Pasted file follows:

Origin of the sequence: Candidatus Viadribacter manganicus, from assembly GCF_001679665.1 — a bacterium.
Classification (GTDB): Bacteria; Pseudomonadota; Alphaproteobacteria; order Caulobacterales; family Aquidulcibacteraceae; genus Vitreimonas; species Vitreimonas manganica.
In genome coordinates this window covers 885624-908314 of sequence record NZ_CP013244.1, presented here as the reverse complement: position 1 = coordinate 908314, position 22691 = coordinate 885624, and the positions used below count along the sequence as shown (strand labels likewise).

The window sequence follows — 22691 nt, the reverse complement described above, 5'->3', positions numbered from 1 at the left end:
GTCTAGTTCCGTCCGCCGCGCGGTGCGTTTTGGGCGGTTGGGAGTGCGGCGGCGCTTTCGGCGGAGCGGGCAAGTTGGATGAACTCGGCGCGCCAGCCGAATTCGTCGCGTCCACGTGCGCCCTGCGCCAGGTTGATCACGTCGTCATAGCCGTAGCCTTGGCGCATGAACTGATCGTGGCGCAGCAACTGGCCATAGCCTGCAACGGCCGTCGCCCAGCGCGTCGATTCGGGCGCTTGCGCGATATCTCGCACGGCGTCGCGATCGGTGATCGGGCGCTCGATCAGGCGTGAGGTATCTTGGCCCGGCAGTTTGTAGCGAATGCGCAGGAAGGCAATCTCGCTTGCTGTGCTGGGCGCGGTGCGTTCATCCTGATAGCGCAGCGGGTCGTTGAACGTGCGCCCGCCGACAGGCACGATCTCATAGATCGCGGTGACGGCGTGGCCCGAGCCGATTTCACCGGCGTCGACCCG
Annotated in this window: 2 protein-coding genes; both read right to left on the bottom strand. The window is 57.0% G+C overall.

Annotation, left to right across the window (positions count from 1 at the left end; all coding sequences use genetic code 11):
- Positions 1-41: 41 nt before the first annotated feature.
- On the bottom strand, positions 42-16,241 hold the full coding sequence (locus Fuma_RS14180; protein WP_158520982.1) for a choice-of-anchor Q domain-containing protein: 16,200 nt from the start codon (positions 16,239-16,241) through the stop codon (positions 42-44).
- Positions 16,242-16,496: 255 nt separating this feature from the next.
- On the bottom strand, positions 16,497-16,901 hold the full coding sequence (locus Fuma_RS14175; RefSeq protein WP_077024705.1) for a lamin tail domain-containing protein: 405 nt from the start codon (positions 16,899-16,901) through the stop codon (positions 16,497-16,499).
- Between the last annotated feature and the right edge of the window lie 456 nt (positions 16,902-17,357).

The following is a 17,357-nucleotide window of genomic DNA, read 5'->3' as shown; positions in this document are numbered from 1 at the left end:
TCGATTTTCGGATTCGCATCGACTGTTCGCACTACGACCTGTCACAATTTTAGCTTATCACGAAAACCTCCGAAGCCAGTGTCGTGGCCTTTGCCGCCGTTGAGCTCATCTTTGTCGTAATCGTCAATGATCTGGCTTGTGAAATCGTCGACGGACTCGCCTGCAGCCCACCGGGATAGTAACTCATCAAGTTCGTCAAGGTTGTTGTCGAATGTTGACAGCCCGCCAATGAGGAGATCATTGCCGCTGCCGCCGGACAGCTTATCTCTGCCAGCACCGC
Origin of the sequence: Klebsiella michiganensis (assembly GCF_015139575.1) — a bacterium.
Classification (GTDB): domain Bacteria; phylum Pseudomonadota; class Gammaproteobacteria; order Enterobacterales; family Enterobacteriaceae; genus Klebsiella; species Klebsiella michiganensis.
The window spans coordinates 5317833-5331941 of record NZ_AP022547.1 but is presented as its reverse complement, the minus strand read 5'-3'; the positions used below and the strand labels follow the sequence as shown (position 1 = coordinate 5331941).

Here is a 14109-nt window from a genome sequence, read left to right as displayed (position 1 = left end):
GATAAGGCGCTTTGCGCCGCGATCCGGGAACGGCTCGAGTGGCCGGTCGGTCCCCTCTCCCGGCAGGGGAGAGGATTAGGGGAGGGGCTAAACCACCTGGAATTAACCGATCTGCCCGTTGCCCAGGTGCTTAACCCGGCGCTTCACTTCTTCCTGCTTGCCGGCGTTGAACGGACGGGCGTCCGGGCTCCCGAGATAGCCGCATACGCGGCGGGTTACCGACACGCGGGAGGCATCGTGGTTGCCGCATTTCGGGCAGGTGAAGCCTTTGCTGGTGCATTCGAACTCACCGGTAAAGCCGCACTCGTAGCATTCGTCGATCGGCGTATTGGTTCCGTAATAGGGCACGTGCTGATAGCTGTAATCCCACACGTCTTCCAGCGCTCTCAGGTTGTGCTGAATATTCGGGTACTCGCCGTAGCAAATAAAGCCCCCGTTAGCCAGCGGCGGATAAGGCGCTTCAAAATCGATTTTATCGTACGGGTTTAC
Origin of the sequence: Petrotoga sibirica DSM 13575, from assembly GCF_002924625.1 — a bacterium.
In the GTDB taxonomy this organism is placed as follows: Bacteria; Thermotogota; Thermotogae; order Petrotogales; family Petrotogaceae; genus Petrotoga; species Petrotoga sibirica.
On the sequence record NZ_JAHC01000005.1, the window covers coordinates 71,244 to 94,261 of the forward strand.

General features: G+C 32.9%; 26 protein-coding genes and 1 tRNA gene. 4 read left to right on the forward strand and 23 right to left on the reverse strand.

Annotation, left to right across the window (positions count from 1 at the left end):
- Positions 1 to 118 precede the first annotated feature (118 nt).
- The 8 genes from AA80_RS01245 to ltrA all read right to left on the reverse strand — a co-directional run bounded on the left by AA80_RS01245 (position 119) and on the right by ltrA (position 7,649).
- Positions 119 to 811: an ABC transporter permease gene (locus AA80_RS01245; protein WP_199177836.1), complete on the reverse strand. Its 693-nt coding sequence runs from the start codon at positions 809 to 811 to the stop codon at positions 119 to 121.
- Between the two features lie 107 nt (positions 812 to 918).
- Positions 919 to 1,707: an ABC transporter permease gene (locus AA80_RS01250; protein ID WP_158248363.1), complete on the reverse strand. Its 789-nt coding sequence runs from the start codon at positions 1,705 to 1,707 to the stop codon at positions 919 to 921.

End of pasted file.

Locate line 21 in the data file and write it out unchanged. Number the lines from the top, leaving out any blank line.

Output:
In the GTDB taxonomy this organism is placed as follows: Bacteria; Thermotogota; Thermotogae; order Petrotogales; family Petrotogaceae; genus Petrotoga; species Petrotoga sibirica.